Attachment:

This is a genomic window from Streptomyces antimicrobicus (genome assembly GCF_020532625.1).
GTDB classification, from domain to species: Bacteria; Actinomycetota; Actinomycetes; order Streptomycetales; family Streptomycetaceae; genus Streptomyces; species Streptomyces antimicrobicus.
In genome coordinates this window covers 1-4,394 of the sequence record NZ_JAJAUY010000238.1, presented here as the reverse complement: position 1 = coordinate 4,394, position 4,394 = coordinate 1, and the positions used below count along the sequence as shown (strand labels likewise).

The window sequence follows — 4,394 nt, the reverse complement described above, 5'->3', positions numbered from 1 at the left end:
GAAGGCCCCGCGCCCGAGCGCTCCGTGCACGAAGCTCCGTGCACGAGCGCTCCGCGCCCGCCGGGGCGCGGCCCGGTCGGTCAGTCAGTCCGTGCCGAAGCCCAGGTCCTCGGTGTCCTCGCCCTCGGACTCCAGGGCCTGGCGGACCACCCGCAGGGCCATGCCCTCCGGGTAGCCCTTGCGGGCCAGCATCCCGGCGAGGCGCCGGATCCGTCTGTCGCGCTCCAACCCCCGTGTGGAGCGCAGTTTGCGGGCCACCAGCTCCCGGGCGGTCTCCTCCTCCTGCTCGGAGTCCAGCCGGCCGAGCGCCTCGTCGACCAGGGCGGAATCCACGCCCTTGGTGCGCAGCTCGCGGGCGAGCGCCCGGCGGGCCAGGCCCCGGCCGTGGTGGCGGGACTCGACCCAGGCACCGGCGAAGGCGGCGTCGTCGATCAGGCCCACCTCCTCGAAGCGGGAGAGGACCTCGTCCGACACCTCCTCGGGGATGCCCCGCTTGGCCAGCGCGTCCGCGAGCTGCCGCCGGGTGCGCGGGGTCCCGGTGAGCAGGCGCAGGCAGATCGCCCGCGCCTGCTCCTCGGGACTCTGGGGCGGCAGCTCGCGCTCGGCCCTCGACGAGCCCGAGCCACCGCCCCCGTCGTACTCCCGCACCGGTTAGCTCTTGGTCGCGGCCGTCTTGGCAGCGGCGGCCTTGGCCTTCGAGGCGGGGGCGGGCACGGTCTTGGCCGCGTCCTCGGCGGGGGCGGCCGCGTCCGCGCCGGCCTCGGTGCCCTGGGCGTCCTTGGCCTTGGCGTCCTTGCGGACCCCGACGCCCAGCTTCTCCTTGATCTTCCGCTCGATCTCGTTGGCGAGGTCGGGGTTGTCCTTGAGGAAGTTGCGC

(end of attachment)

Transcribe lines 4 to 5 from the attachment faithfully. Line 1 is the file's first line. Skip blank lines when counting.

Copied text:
The window sequence follows — 4,394 nt, the reverse complement described above, 5'->3', positions numbered from 1 at the left end:
GAAGGCCCCGCGCCCGAGCGCTCCGTGCACGAAGCTCCGTGCACGAGCGCTCCGCGCCCGCCGGGGCGCGGCCCGGTCGGTCAGTCAGTCCGTGCCGAAGCCCAGGTCCTCGGTGTCCTCGCCCTCGGACTCCAGGGCCTGGCGGACCACCCGCAGGGCCATGCCCTCCGGGTAGCCCTTGCGGGCCAGCATCCCGGCGAGGCGCCGGATCCGTCTGTCGCGCTCCAACCCCCGTGTGGAGCGCAGTTTGCGGGCCACCAGCTCCCGGGCGGTCTCCTCCTCCTGCTCGGAGTCCAGCCGGCCGAGCGCCTCGTCGACCAGGGCGGAATCCACGCCCTTGGTGCGCAGCTCGCGGGCGAGCGCCCGGCGGGCCAGGCCCCGGCCGTGGTGGCGGGACTCGACCCAGGCACCGGCGAAGGCGGCGTCGTCGATCAGGCCCACCTCCTCGAAGCGGGAGAGGACCTCGTCCGACACCTCCTCGGGGATGCCCCGCTTGGCCAGCGCGTCCGCGAGCTGCCGCCGGGTGCGCGGGGTCCCGGTGAGCAGGCGCAGGCAGATCGCCCGCGCCTGCTCCTCGGGACTCTGGGGCGGCAGCTCGCGCTCGGCCCTCGACGAGCCCGAGCCACCGCCCCCGTCGTACTCCCGCACCGGTTAGCTCTTGGTCGCGGCCGTCTTGGCAGCGGCGGCCTTGGCCTTCGAGGCGGGGGCGGGCACGGTCTTGGCCGCGTCCTCGGCGGGGGCGGCCGCGTCCGCGCCGGCCTCGGTGCCCTGGGCGTCCTTGGCCTTGGCGTCCTTGCGGACCCCGACGCCCAGCTTCTCCTTGATCTTCCGCTCGATCTCGTTGGCGAGGTCGGGGTTGTCCTTGAGGAAGTTGCGC